Thorny issues. So, why didn’t the supervisors simply ask Portje to step down as chair or resign from the HRC? Perhaps it’s because he’s one of few Black people serving on a commission, and that wouldn’t be a good look for a county. Or maybe the county is concerned about legal blowback. Portje is currently suing the City of Sausalito for $21 million, claiming his civil rights were violated by police officers who targeted him because he’s African American.

Curtis Aikens, an HRC commissioner, suggested months ago to the supervisors that the group needed a reboot. Ideally, he wanted to open the application process and have everyone reapply for their seats.

“We have a system that is not working,” Aikens said. “The county did not properly train us. We should have known how to conduct a meeting. We should have known our duties and responsibilities for outreach to the community. I’m faulting all of us, but the work we did and can do is needed by the county.”

Nikki Silverstein
Nikki Silverstein is an award-winning journalist who has written for the Pacific Sun since 2005. She escaped Florida after college and now lives in Sausalito with her Chiweenie and an assortment of foster dogs. Send news tips to [email protected].


  1. A sincere step backwards in The evolution of our social contracts is human beings. If there’s one thing I know I can always count on this county to do.It’s the wrong thing.

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    • If Marin is not “liberal” enough for you, you might feel more at home in China or Cuba or North Korea.

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  2. This whole process is a disgrace. Once again, Nikki S. pulls back the curtain on the huge disparity between what the county says and what it does. Another nail in the coffin of any belief that the county cares about equity or human rights.
    These commissions are made up of citizens who want to serve their community yet they are given no training on parliamentary procedures or even what the purview of their commissions are. No support whatsoever.
    The HRC was set up for failure.
    I was in attendance at several of those meetings where Ms. Crysanthe claims to have been physically abused. I will swear in a court of law that no physical contact was made between her and any commission member or attendee. She made those meetings pure hell with her constant criticism of the board and disruptions. She doesn’t criticize the system that made our county so segregated, no, she only criticizes the people trying to do something about it. She doesn’t even live in the county.
    Thank you again, Nikki. Please take care of yourself. We need you to be around for a long time.

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    • Good riddance, HRC, a useless, tax wasting embarrassment in the fight against “racism” – a war that was won decades ago in one of the most “progressive” counties anywhere. And a pointless exercise in virtue-signaling by journalist(?) Silverstein and writer Meg, above, who insist on fighting causes they won years ago, while trying to guilt-trip the rest of us so they can feel good about themselves.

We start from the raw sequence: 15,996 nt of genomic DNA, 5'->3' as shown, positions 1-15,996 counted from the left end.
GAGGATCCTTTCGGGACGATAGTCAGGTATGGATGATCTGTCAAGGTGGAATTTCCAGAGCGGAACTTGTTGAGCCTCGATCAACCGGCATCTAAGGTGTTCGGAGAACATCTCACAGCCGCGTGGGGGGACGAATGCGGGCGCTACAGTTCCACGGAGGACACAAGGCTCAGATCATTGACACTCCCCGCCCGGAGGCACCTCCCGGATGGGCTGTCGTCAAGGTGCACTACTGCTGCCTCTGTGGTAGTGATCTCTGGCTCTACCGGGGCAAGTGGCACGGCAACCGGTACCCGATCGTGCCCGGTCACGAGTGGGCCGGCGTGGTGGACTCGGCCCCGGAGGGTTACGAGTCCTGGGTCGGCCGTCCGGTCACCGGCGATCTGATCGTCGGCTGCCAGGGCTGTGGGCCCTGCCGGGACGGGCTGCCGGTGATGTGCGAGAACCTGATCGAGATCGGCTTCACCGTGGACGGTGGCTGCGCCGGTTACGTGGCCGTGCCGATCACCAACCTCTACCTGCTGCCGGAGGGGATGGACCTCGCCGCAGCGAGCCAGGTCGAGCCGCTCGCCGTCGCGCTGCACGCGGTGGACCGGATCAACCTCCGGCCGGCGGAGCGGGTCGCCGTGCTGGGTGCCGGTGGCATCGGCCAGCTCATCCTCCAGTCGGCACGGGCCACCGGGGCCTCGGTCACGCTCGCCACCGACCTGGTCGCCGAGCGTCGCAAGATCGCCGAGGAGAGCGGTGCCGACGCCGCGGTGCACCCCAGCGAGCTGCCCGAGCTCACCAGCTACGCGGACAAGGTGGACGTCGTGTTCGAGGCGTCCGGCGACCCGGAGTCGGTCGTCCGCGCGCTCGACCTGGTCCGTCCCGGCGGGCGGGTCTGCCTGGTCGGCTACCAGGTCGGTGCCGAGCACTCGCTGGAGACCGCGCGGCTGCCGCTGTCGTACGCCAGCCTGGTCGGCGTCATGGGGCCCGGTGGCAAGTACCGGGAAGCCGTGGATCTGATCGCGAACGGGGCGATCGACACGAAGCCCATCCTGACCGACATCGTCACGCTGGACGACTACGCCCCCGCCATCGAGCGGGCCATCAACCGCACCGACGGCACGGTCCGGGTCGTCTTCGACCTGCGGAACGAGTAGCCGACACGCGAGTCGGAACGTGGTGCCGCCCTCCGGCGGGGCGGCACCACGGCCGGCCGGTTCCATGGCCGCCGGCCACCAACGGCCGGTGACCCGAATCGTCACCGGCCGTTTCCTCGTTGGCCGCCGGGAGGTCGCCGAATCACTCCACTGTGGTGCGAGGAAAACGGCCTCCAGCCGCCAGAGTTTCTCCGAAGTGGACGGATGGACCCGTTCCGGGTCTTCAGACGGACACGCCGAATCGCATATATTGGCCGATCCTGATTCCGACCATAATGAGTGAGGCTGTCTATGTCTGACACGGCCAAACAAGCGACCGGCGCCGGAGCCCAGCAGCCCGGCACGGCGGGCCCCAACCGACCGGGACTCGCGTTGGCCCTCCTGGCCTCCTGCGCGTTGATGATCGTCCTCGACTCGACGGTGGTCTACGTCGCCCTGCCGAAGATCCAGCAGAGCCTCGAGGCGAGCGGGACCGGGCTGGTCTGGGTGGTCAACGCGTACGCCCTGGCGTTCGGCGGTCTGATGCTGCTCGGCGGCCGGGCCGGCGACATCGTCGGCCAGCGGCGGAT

Absolutely nothing prevents black Marin residents from buying homes and holding equal pay jobs in Marin, as they have for decades. Every honest and common sense Marin resident already knows this.

      Thank you, Eric Lucan or refusing to cave to the regressive nonsense of Marin “progressives” – and for taking the first steps in reducing a grossly-bloated Marin County budget that threatens to soon bankrupt county government, an incontrovertible fact the Pacific Sun seems curiously uninterested in reporting.

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  3. The Pen is mightier than the Sword or Seeing is Believing. Just watch any HRC meeting video of 2023 and make up your own mind.

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  4. “Funds were also earmarked for a brake light clinic to replace broken bulbs in vehicles belonging to people of color, helping to prevent pretextual stops by law enforcement.” what a shame, now people will be responsible to maintain their cars , like everyone else.
    Looks like thats one way to stop the shoving and bumping, which seems to be the style of a few attendees .

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  5. As a Marin native, a life long activist, a human being, I am both saddened and disgusted by this dystopian decision. And excuse me, how long does it take to establish a clearly long overdue “sheriff’s oversight group ” ? ?? Where are the County Supervisors on. this? Where is the leadership? WTF? I miss the progressive era when Barbara Boxer and her ilk served on the Board when I was a youngster. This reversal is yet another of so many reasons I am very happy to have left Marin/California/the hardly United States of amerikkka 5 years ago, though I do miss my most solid and oldest friend Mt. Tamalpais, and Point Reyes… Nikki Silverstein, please keep up the excellent investigative reporting!